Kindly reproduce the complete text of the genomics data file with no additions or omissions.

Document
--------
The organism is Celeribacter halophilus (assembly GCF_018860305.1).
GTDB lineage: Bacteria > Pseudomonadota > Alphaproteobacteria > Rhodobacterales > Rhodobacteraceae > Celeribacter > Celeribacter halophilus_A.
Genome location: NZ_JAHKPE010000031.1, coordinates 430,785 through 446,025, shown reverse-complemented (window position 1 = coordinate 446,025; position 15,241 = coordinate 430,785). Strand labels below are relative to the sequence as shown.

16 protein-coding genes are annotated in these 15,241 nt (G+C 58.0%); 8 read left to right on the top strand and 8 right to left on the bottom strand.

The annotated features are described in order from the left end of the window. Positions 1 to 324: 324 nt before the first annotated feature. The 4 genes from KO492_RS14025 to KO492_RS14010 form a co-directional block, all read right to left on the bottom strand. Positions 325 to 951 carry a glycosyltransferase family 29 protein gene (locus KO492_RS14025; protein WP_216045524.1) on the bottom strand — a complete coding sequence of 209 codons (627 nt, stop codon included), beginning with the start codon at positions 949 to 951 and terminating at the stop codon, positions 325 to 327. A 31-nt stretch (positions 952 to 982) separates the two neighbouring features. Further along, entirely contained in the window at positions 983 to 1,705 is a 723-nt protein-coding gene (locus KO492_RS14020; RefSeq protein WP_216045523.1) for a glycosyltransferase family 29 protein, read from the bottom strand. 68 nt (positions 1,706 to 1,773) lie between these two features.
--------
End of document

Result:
The organism is Celeribacter halophilus (assembly GCF_018860305.1).
GTDB lineage: Bacteria > Pseudomonadota > Alphaproteobacteria > Rhodobacterales > Rhodobacteraceae > Celeribacter > Celeribacter halophilus_A.
Genome location: NZ_JAHKPE010000031.1, coordinates 430,785 through 446,025, shown reverse-complemented (window position 1 = coordinate 446,025; position 15,241 = coordinate 430,785). Strand labels below are relative to the sequence as shown.

16 protein-coding genes are annotated in these 15,241 nt (G+C 58.0%); 8 read left to right on the top strand and 8 right to left on the bottom strand.

The annotated features are described in order from the left end of the window. Positions 1 to 324: 324 nt before the first annotated feature. The 4 genes from KO492_RS14025 to KO492_RS14010 form a co-directional block, all read right to left on the bottom strand. Positions 325 to 951 carry a glycosyltransferase family 29 protein gene (locus KO492_RS14025; protein WP_216045524.1) on the bottom strand — a complete coding sequence of 209 codons (627 nt, stop codon included), beginning with the start codon at positions 949 to 951 and terminating at the stop codon, positions 325 to 327. A 31-nt stretch (positions 952 to 982) separates the two neighbouring features. Further along, entirely contained in the window at positions 983 to 1,705 is a 723-nt protein-coding gene (locus KO492_RS14020; RefSeq protein WP_216045523.1) for a glycosyltransferase family 29 protein, read from the bottom strand. 68 nt (positions 1,706 to 1,773) lie between these two features.